Viniegra v. Town of Parker Municipal Property Corp. – 10/6/2016

November 2, 2016

Arizona Court of Appeals Division One holds that a public entity’s request for a notice of claim does not toll the one-year statute of limitations applicable to public entities, and the one-year statute of limitations is constitutional.

Plaintiff slipped and fell at a town-owned property, suffering severe injuries.  The town solicited a notice of claim from Viniegra and opened the claim but never responded to the claim.  Almost two years after the date of injury, Plaintiff sued for negligence and claimed that the town’s conduct created an implied promise that the claim would be resolved without Plaintiff filing a lawsuit.  The town filed a motion to dismiss the action as time-barred by A.R.S. § 12-821, which imposes a one-year statute of limitations for claims against public entities.  The superior court granted the motion, and Plaintiff appealed.

The Court of Appeals held that the doctrine of equitable estoppel did not apply to the town’s solicitation of a notice of claim.  A defendant may be equitably estopped from asserting a statute of limitations defense if the defendant makes specific threats, promises, or inducements to prevent the plaintiff from filing suit and those acts actually caused the plaintiff to delay filing a timely lawsuit.  Here, the town did not take any such actions to prevent the Plaintiff from filing within the one-year period applicable to public entities.  The town’s request for a notice of claim was not an admission of liability or an agreement to negotiate a settlement amount.  Thus, the town’s suggestion that Plaintiff file a notice of claim did not affirmatively mislead Plaintiff to delay filing suit.  Moreover, when the town did not respond to the claim, Plaintiff should have known the claim was denied because Arizona law deems a claim as denied if a party receives no response within 60 days.  A.R.S. § 12-821.01(E).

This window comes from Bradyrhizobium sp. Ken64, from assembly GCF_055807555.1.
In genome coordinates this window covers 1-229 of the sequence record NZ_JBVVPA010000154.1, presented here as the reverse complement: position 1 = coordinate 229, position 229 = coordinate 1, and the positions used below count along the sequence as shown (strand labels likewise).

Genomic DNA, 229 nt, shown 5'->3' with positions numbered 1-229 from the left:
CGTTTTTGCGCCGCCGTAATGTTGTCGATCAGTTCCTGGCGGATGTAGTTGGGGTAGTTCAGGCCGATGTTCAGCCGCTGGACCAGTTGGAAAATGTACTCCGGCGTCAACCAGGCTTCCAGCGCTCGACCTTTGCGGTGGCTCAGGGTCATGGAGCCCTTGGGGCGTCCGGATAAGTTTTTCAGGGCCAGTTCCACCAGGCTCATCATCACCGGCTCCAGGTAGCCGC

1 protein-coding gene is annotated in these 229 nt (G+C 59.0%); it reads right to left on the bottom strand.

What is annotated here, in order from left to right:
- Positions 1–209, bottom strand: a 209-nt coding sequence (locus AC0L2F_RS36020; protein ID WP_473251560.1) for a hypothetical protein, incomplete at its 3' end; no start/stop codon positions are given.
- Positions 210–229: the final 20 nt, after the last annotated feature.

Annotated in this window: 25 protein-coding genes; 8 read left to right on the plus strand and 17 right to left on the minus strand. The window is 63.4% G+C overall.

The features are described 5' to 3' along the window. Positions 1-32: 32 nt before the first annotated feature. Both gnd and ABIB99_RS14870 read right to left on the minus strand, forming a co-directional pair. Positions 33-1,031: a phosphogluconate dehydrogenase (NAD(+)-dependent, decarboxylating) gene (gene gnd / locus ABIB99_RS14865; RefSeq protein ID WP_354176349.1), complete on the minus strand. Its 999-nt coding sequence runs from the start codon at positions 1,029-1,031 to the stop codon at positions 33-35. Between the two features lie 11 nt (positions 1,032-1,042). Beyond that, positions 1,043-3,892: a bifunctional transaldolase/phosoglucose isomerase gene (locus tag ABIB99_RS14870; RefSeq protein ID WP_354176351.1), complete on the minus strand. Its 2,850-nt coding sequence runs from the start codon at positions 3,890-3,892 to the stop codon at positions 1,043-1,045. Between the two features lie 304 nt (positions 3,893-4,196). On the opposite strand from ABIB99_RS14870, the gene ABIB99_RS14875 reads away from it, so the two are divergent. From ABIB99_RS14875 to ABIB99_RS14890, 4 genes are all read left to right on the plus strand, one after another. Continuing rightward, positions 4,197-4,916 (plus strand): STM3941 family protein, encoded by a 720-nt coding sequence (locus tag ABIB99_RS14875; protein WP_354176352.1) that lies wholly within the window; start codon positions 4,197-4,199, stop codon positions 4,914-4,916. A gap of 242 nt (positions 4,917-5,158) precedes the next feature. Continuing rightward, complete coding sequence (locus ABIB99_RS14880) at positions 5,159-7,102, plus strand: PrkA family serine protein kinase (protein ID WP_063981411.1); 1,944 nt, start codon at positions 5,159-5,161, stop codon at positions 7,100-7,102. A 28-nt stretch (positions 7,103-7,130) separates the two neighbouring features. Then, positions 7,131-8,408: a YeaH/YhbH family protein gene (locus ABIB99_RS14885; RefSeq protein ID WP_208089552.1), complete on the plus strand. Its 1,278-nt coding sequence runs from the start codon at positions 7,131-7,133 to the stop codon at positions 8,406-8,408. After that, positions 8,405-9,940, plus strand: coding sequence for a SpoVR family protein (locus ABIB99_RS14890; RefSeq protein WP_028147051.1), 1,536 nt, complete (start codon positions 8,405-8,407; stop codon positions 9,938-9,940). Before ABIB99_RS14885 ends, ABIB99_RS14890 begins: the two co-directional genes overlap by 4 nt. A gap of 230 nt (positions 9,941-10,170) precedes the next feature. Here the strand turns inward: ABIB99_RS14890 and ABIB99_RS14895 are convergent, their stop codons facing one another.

The Court of Appeals also held that the one-year statute of limitations does not violate the Arizona Constitution.  The limitation period does not violate the anti-abrogation clause because it “merely regulates” but does not abrogate the cause of action.  Nor does it violate the equal protection clause (Ariz. Const. art. 2 § 13).  The Court held that protecting public entities from stale claims and allowing them to investigate claims and plan litigation budgets are rational bases for the statute. 

Judge Kessler delivered the opinion of the Court, in which Presiding Judge Jones and Judge Howe joined.